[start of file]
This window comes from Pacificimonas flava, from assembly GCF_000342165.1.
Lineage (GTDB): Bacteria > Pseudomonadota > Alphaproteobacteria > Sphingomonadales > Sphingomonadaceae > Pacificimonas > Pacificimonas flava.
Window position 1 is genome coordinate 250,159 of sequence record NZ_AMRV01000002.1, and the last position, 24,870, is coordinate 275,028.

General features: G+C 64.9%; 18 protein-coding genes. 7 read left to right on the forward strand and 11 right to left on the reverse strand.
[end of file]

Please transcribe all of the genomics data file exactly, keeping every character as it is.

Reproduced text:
This window comes from Pacificimonas flava, from assembly GCF_000342165.1.
Lineage (GTDB): Bacteria > Pseudomonadota > Alphaproteobacteria > Sphingomonadales > Sphingomonadaceae > Pacificimonas > Pacificimonas flava.
Window position 1 is genome coordinate 250,159 of sequence record NZ_AMRV01000002.1, and the last position, 24,870, is coordinate 275,028.

General features: G+C 64.9%; 18 protein-coding genes. 7 read left to right on the forward strand and 11 right to left on the reverse strand.